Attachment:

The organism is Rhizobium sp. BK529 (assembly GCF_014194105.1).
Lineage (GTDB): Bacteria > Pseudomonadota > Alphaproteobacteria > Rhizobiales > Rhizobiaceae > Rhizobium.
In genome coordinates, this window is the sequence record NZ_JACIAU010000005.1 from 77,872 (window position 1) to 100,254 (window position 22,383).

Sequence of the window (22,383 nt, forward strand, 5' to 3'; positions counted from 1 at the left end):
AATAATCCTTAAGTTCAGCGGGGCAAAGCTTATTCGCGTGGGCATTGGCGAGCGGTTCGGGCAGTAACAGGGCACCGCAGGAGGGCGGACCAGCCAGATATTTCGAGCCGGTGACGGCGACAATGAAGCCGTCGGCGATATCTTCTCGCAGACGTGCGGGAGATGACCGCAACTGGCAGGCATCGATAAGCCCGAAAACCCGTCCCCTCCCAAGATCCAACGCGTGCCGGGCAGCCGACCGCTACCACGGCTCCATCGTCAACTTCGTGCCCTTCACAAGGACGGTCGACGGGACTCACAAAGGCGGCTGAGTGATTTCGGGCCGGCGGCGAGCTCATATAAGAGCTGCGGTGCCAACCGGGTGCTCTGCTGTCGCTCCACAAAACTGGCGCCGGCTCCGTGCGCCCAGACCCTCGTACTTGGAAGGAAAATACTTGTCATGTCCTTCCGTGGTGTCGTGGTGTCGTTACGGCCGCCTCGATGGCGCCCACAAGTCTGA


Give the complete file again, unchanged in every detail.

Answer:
The organism is Rhizobium sp. BK529 (assembly GCF_014194105.1).
Lineage (GTDB): Bacteria > Pseudomonadota > Alphaproteobacteria > Rhizobiales > Rhizobiaceae > Rhizobium.
In genome coordinates, this window is the sequence record NZ_JACIAU010000005.1 from 77,872 (window position 1) to 100,254 (window position 22,383).

Sequence of the window (22,383 nt, forward strand, 5' to 3'; positions counted from 1 at the left end):
AATAATCCTTAAGTTCAGCGGGGCAAAGCTTATTCGCGTGGGCATTGGCGAGCGGTTCGGGCAGTAACAGGGCACCGCAGGAGGGCGGACCAGCCAGATATTTCGAGCCGGTGACGGCGACAATGAAGCCGTCGGCGATATCTTCTCGCAGACGTGCGGGAGATGACCGCAACTGGCAGGCATCGATAAGCCCGAAAACCCGTCCCCTCCCAAGATCCAACGCGTGCCGGGCAGCCGACCGCTACCACGGCTCCATCGTCAACTTCGTGCCCTTCACAAGGACGGTCGACGGGACTCACAAAGGCGGCTGAGTGATTTCGGGCCGGCGGCGAGCTCATATAAGAGCTGCGGTGCCAACCGGGTGCTCTGCTGTCGCTCCACAAAACTGGCGCCGGCTCCGTGCGCCCAGACCCTCGTACTTGGAAGGAAAATACTTGTCATGTCCTTCCGTGGTGTCGTGGTGTCGTTACGGCCGCCTCGATGGCGCCCACAAGTCTGA